Fig. 1

Preoperative CT scan. Axial view showing a small sacciform infrarenal abdominal aortic aneurysm (white arrow)

Fig. 2

Second preoperative CT scan, seven days after the first CT scan. Axial view showing rapid expansion of the sacciform infrarenal abdominal aortic aneurysm (white arrow)

Fig. 3

PCR results using primers to the lytA gene. M molecular size marker, S1 DNA sample twofold dilution, S2 DNA sample fivefold dilution, P positive control (LytA gene), N negative control

Discussion

The natural progression of infectious aortitis is the rapid and unusual dilatation of an aneurysm [7]. Therefore, diagnosis must be done early because untreated infectious aortitis is associated with a high rate of aortic rupture and mortality [8]. Salmonella and Staphylococcus aureus represent the most frequent microbial agents in infectious aortitis [9], while S. pneumoniae is a rarer pathogen [10, 11]. S. pneumoniae-related aneurysms usually affect the aorta; however, bacterial cultures from blood and aneurysmal tissue may be difficult because of prior antibiotic therapy. Therefore, it is important to combine bacterial cultures with another microbiological method. The lytA gene, which encodes the autolysin protein, is one of the target genes for S. pneumoniae. Several studies using specimens of the cerebrospinal fluid, blood, and sputum have reported that the lytA gene constitutes the most sensitive and specific assay in several target genes for S. pneumoniae [36]. In our case, although cultures from the cerebrospinal fluid, blood, and aneurysmal tissue tested negative, lytA gene was detected using PCR in samples obtained from the abdominal arterial wall. Infected abdominal aortic aneurysm due to S. pneumoniae was accurately diagnosed. Dickinson et al. [12] reported that they made a diagnosis of multiple peripheral pneumococcal mycotic aneurysms by using the PCR technique. On the other hand, our case is the first to report that the lytA gene was detected in abdominal arterial wall. Our data suggest that appropriate molecular diagnostic techniques such as PCR can be used for the rapid detection of pathogens. Rapid and accurate diagnosis can be used to direct antibiotic therapy immediately after operations.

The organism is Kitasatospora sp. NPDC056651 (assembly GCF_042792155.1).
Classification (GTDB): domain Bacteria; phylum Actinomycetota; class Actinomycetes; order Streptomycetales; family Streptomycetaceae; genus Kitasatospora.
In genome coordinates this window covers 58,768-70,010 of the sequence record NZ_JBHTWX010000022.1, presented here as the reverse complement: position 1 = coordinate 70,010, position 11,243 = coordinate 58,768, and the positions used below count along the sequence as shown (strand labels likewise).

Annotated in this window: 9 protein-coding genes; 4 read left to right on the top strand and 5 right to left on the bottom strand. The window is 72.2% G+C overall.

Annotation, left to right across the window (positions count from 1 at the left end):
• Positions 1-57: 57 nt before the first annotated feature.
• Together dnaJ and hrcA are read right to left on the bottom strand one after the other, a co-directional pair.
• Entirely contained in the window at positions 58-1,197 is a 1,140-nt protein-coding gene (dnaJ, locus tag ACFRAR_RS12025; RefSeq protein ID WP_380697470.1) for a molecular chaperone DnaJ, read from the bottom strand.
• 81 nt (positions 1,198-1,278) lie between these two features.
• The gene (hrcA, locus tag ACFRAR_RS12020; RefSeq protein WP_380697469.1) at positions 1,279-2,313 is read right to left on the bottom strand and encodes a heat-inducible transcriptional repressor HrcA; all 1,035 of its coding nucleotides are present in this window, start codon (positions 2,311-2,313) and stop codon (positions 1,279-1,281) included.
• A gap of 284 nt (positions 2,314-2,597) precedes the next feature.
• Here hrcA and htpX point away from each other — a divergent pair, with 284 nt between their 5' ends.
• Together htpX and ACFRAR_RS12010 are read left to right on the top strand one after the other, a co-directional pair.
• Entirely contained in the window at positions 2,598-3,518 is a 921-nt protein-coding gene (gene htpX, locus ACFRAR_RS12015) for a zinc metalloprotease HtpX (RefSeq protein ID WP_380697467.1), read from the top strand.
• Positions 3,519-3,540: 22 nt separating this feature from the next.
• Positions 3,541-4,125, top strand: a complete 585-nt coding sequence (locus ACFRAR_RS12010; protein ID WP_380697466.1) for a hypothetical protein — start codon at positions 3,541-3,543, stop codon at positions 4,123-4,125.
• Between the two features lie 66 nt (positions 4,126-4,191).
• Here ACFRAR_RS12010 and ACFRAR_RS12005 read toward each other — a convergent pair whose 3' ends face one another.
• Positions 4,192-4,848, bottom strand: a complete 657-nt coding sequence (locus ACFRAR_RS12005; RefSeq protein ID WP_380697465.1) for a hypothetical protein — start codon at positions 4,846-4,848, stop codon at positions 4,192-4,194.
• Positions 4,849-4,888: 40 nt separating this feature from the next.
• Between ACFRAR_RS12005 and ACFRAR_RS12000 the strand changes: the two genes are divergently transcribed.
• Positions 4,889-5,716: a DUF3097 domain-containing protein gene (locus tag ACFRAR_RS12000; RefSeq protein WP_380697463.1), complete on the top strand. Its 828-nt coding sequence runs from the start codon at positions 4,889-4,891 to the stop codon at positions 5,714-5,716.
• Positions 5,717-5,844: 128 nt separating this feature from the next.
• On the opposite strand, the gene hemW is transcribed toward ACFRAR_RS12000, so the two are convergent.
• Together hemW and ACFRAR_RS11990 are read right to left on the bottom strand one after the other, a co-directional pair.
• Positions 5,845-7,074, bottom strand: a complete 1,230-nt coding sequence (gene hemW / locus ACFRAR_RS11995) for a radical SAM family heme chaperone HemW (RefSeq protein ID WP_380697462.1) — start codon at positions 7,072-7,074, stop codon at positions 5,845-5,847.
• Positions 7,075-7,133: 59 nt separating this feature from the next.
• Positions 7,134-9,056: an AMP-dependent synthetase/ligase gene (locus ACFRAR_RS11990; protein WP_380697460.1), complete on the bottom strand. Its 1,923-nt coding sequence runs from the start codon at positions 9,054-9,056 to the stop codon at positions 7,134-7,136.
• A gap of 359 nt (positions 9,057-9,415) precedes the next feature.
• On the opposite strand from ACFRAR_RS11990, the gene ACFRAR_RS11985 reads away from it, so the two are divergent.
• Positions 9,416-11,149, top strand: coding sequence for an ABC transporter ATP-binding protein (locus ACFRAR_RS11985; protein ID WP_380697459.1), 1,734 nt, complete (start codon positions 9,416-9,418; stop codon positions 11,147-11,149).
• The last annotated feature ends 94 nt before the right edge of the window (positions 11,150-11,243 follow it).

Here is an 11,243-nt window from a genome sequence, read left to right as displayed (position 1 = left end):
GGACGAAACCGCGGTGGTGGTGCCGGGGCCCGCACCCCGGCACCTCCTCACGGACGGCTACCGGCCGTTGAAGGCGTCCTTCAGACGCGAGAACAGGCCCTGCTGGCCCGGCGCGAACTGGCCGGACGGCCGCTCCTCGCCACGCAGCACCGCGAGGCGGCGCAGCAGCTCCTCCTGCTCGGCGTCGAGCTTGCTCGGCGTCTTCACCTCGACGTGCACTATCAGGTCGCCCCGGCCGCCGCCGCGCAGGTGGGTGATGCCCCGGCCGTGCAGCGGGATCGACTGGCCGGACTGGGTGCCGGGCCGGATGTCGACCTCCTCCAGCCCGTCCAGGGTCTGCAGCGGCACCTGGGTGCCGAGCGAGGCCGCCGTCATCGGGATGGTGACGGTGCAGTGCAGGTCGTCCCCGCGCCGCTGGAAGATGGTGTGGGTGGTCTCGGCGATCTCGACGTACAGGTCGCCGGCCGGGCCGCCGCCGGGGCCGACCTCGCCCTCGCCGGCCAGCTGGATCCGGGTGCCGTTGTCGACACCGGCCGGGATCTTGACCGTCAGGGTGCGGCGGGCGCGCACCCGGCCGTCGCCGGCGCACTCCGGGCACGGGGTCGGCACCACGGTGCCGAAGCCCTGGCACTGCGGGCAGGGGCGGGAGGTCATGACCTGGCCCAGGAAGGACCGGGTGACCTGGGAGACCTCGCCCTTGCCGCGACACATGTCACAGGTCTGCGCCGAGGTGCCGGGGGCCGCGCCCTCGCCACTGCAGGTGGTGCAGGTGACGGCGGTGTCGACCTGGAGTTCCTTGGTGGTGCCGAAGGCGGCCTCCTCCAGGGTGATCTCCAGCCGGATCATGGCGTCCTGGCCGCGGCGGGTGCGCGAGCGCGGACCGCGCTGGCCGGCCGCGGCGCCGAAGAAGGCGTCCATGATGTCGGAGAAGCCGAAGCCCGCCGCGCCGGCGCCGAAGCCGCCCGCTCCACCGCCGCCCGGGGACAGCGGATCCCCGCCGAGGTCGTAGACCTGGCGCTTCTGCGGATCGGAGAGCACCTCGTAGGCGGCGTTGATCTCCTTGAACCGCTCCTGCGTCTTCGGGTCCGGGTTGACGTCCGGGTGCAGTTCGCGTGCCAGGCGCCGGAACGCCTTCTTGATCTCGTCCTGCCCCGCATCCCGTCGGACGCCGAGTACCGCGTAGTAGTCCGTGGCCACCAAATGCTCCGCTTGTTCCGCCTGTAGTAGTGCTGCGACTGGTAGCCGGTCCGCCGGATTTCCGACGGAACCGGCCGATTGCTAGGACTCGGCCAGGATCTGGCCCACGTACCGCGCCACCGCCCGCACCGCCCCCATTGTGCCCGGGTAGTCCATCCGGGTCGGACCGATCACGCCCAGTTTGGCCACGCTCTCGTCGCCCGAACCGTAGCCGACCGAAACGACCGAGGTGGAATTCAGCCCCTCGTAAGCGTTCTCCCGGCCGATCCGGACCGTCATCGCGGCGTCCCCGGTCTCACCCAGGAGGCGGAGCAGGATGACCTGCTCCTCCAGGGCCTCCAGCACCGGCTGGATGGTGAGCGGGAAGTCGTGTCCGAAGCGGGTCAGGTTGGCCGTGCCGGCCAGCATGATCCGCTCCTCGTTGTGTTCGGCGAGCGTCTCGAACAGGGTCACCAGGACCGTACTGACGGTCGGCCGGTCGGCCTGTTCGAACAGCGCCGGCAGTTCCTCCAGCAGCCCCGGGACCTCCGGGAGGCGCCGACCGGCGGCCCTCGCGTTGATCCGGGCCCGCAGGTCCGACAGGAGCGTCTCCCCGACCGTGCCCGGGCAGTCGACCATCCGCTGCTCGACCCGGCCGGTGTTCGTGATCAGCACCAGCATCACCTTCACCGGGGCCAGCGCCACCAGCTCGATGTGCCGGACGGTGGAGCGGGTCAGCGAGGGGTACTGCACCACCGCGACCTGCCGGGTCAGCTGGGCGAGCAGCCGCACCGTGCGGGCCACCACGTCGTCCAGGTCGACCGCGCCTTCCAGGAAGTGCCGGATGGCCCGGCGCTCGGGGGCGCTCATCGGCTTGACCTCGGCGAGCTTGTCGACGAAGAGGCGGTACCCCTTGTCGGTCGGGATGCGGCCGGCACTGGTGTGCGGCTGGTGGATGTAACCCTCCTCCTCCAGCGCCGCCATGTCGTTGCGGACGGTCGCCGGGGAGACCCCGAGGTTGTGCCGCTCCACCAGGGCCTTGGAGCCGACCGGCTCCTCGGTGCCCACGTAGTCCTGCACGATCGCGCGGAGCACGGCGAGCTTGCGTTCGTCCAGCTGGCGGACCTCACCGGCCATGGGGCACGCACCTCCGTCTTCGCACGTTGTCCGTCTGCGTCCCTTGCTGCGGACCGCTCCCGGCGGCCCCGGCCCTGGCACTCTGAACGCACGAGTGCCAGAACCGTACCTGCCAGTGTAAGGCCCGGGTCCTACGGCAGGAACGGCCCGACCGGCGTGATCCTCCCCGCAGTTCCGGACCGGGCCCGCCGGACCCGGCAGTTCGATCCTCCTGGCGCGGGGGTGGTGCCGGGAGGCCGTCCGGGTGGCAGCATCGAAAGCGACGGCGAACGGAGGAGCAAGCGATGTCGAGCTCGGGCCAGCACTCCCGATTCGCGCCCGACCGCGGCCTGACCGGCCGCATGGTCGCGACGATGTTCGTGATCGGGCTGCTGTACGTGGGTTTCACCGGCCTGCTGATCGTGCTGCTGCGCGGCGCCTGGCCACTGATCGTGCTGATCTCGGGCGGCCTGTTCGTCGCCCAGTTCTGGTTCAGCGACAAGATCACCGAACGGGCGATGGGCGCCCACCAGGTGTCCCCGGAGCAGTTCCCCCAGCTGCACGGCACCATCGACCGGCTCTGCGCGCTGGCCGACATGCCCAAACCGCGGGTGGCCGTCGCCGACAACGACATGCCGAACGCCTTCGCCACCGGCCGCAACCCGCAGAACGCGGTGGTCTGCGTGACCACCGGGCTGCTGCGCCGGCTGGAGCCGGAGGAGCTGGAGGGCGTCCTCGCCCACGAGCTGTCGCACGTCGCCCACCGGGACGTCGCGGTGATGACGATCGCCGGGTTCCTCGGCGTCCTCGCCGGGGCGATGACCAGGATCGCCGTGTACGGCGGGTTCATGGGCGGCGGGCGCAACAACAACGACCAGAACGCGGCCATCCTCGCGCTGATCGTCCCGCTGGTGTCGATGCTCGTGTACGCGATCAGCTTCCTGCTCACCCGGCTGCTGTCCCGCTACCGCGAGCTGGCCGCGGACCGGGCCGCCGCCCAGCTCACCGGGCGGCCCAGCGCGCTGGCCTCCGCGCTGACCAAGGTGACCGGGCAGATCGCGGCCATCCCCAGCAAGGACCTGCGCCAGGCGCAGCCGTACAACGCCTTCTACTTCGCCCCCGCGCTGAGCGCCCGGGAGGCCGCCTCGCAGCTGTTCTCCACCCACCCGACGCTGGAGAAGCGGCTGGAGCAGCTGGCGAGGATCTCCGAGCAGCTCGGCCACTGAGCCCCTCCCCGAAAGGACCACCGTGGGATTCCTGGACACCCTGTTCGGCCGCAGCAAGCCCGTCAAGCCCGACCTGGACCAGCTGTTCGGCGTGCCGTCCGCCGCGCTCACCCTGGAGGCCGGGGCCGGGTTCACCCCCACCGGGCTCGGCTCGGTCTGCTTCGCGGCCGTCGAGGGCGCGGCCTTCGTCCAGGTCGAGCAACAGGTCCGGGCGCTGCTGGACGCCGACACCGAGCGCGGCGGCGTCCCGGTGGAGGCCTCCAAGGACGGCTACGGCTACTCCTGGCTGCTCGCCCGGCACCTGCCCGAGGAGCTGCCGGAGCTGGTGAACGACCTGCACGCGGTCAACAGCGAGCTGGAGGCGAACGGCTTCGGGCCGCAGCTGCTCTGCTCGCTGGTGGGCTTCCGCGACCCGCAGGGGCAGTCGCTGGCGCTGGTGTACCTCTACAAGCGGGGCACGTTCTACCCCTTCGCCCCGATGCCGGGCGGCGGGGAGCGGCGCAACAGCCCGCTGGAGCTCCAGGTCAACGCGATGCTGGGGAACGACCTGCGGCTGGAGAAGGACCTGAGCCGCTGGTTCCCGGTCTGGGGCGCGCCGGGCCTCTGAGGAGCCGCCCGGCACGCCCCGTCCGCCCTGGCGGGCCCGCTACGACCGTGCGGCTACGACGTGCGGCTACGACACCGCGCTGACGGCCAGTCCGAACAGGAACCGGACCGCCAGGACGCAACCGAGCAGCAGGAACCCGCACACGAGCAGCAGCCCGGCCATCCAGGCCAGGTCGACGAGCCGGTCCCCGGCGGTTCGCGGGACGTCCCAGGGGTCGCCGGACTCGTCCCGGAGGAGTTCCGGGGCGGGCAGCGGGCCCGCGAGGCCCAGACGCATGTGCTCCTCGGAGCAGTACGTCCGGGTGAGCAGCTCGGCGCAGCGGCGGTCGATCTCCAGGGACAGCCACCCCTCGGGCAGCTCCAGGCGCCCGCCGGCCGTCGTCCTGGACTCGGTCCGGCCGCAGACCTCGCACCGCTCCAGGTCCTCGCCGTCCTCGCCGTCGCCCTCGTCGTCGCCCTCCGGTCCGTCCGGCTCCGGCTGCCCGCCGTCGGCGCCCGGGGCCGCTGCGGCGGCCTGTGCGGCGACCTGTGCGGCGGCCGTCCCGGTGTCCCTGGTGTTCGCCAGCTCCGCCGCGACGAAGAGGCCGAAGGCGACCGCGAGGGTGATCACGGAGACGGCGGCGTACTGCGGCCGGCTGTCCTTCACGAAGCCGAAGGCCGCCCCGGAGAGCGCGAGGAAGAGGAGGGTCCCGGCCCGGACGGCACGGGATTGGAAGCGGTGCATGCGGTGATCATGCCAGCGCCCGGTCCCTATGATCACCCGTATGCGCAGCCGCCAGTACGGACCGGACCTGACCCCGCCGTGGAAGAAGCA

Conclusions